So probably, things will start falling into pieces now from the earlier post by Brendan Gregg where he was updating a map from the BPF program (using the BPF CALL instruction which calls the internal kernel helpers) and then concurrently accessing it from userspace to generate a beautiful histogram (through the syscall I just mentioned above). BPF Maps are indeed a very powerful addition to the system. You can also checkout more detailed and complete examples now that you know what is going on. To summarize, this is how an example BPF program written in restricted C for kernel part and normal C for userspace part would run these days:

eBPF-session

In the next BPF post, I will discuss the eBPF ¬†verifier in detail. This is the most crucial part of BPF and deserves detailed attention I think. There is also something cool happening these days on the Plumgrid side I think – the BPF Compiler Collection. There was a very interesting demo using such tools and the power of eBPF at the recent Red Hat Summit. I got BCC working and tried out some examples with¬†probes – where I could easily compile and load BPF programs from my Python scripts! How cool is that:) Also, I have been digging through the LTTng’s interpreter lately so probably another post detailing how the BPF and LTTng’s interpreters work would be nice to know. That’s all for now. Run BPF.

Standard
Linux

FUDCon Pune 2015

venue_mit

This year’s FUDCon for the APAC region was held once more in the same city of Pune. Attending FUDCon reminded me of¬†2011 – the last time this event¬†was in¬†Pune. I had submitted some talks and sessions as I still feel more of an APAC guy even though I have changed zones for sometime now. Hoping that there would be enough folks interested to know what I have been working on for the last couple of years, I submitted a talk “Kernel and Userspace tracing with LTTng and friends”. You can see the slides here. Of course, systems performance consumes most of my waking hours and I thought that it would¬†benefit Fedora as well. I was happy when I saw that the talk was selected and there was an opportunity for me to share my experiences with others in Pune. Along with this talk I was also going to take a¬†Kenrel module workshop and AskFedora UX/UI hackfest that me and Sarup decided to run. I knew that my FUDCon would be packed:)

I arrived on 24th night, all jetlagged and tired from a long journey. I met Izhar and Somvannda at Mumbai and we all set out for Pune. To our surprise, Siddhesh and Kushal were waiting for our arrival at 3am in the hotel. Thanks guys for your seamless¬†efforts in co-ordinating travel for speakers! (and of course a whole lot of other things you did). We quickly hit the sack. Most of the¬†next day was spent in doing some chores for FUDCon organization – packing the goodie bags with Ani and Danishka at Siddhesh’s house. We went to the Red Hat Pune office subsequently where I¬†met Jared, Shreyank, Prasad, Harish, Sinny et al.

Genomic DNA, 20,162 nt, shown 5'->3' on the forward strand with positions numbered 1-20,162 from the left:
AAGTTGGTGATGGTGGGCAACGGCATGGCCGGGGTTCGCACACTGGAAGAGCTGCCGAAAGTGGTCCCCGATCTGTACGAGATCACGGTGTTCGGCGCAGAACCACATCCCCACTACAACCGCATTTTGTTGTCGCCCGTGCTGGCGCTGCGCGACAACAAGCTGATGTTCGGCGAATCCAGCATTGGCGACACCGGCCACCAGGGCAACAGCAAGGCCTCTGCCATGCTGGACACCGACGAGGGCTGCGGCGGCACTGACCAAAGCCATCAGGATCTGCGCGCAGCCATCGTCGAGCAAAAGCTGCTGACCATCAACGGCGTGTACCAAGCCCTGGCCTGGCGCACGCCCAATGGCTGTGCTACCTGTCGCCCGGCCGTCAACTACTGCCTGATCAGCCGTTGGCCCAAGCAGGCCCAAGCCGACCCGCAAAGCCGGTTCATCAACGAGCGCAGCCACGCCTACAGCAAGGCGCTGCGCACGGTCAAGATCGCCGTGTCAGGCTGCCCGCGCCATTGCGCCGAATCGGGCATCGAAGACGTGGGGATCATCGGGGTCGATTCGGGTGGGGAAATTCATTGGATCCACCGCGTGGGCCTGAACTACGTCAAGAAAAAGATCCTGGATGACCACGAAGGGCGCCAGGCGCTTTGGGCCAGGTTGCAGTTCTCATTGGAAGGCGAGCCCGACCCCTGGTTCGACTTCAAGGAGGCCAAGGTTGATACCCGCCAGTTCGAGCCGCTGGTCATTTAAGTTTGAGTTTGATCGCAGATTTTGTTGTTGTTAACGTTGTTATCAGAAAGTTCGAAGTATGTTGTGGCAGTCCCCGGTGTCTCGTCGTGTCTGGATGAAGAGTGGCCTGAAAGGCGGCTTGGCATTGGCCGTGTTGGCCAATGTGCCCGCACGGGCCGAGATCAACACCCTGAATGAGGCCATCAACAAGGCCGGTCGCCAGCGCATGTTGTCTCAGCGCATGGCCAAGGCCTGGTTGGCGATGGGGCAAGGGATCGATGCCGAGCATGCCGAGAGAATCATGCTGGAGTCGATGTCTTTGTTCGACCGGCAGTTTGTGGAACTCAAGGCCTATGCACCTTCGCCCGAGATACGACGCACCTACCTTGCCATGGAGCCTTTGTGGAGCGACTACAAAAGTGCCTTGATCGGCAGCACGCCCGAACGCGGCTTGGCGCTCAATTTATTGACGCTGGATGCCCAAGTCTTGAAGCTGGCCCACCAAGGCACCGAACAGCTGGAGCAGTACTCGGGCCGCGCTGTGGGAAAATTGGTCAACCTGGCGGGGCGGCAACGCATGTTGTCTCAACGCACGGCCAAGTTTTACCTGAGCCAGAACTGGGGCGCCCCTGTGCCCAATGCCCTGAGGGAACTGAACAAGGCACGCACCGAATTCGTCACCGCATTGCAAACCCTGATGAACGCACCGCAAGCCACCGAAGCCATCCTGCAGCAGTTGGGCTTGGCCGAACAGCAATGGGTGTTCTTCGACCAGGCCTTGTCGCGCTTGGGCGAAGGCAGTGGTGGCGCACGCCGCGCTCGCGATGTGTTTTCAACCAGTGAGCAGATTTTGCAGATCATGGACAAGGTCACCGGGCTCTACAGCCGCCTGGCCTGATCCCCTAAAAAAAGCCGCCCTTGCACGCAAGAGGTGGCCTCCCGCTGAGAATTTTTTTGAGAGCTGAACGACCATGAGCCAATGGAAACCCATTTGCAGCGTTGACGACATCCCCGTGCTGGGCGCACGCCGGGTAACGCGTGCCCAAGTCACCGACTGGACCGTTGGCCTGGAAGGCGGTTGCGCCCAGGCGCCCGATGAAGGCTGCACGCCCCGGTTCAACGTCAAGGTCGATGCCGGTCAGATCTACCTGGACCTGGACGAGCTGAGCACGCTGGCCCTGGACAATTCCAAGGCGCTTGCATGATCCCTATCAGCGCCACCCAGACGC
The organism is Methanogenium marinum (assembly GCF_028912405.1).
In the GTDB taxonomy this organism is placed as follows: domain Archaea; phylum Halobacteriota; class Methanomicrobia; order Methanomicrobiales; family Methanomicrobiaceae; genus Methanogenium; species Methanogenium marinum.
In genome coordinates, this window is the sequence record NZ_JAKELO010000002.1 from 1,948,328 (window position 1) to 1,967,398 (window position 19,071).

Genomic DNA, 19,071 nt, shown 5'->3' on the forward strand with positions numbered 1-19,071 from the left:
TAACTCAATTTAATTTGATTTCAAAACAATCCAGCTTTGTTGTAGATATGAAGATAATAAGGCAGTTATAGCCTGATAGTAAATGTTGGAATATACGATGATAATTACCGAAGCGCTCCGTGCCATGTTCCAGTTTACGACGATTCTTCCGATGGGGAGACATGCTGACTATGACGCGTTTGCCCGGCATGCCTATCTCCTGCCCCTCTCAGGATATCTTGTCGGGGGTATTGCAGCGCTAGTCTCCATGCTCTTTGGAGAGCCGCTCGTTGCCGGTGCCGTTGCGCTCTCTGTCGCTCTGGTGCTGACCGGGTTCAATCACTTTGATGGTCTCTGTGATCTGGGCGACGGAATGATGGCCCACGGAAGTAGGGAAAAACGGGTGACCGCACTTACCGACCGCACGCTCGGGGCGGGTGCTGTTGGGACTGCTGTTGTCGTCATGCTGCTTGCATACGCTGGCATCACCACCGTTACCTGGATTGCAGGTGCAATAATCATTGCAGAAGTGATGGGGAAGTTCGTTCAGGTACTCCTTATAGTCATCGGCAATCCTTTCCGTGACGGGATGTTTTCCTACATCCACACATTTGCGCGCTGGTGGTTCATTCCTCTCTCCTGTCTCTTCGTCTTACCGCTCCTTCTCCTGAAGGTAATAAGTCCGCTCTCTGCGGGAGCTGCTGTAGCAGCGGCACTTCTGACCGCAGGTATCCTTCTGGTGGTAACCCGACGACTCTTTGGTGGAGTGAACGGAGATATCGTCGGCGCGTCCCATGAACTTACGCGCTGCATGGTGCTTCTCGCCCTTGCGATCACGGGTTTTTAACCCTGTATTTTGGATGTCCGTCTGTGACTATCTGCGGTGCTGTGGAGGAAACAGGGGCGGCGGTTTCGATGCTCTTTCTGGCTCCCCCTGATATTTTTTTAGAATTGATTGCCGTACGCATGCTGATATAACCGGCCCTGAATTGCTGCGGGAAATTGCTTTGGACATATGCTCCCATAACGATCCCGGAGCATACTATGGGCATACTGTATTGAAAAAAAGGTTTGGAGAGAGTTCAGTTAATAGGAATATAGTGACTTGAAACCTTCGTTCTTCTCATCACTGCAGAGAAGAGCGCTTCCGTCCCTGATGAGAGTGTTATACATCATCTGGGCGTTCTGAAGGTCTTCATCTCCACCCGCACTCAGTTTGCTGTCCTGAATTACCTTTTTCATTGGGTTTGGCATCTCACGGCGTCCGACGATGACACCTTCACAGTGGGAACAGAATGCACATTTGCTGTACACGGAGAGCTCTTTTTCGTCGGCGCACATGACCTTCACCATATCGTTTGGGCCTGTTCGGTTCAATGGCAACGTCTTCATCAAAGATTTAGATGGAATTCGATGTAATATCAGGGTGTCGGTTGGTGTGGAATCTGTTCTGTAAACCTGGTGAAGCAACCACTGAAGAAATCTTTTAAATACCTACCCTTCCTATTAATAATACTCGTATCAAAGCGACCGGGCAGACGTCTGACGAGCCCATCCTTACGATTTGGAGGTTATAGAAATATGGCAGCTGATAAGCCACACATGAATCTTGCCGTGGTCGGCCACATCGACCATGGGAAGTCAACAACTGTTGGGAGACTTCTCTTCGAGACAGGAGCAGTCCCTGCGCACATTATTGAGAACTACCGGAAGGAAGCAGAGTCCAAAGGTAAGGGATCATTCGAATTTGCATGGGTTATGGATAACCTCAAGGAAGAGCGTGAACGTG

rhposter2

Also, as you can see, Izhar was not afraid of some fizzy-drinks fireworks in the RH office as well. Chillax. It was just a photo-op:)

Day 1

I had a very small selection of talks to attend. The day started with Harish’s keynote and then a Education panel discussion. I soon diverted to some other talks. I started with the kdump and kernel crash analysis workshop by Buland Singh and Gopal Tiwari. Their slides and explaination was good but unfortunateley the demo failed. I moved on to Sinny’s presentation on ABI compatability. This one was delivered quite well IMO. I wanted to attend Vaidik’s Vagrant talk but settled on for Samikshan’s talk on his “spartakus” tool to detect kernel ABI breakages. It was something done based on the “sparse” tool. I went to the FUDCon APAC BoF next to see how palnning was being done. I don’t remember exactly but probably the day ended with a visit to a local microbrewery.

Day 2

I met Sankarshan after a long time. He was manning the Fedora booth like a soldier in¬†the vanguard. I also saw the FUDCon T-shirts that I designed today. They looked quite well done which of course made me happy. I picked up some FUDCoins (aka Fedora pin-badges). Legend (me) says that you can not buy worldly stuff but just pure emotions with such coins. I soon moved to the opening keynote by Jiri was nice – mostly becasue he told us that the mp3 paptent was expiring soon and possibly Fedora would support mp3 soon out of the box. Next was my talk on tracing. Dunno how that went, but some folks met me in the end demanding the copy¬†of ¬†Brendan’s performance tools cheat-sheet. Felt nice that people there cared¬†about this:) HasGeek folks tell me that the videos will be available soon. By that time, here are the slides. I continued to Pravin’s talk on Internationalization – quite nice, and then to an¬†old friend Kiran’s talk on Wifi internals. This one was sufficiently detailed and quite informative. I then went on to deliver a workshop on Kernel module programming where I basically started with a simple hello world module and ended with a netfilter hooks based small packet filter. Some first year students from Amrita univeristy looked very enthusiastic. They even met me and asked me how to begin kernel programming. I was impressed how much pumped up they were even in the first year about kernel proramming!

Look who's trying to bore people to death

Look who’s trying to bore people to death

This day ended with the customary FUDPub. We also spent the night talking late at night about life universe and everything with Sinny and Charul Рwhile seeing a buzzed Sarup struggling to make coffee and tea for us as he intermittently poured in his inputs:) This was somewhat like the famous pink slippers incident of FUDCon 2011

Best. FUDPub. Ever.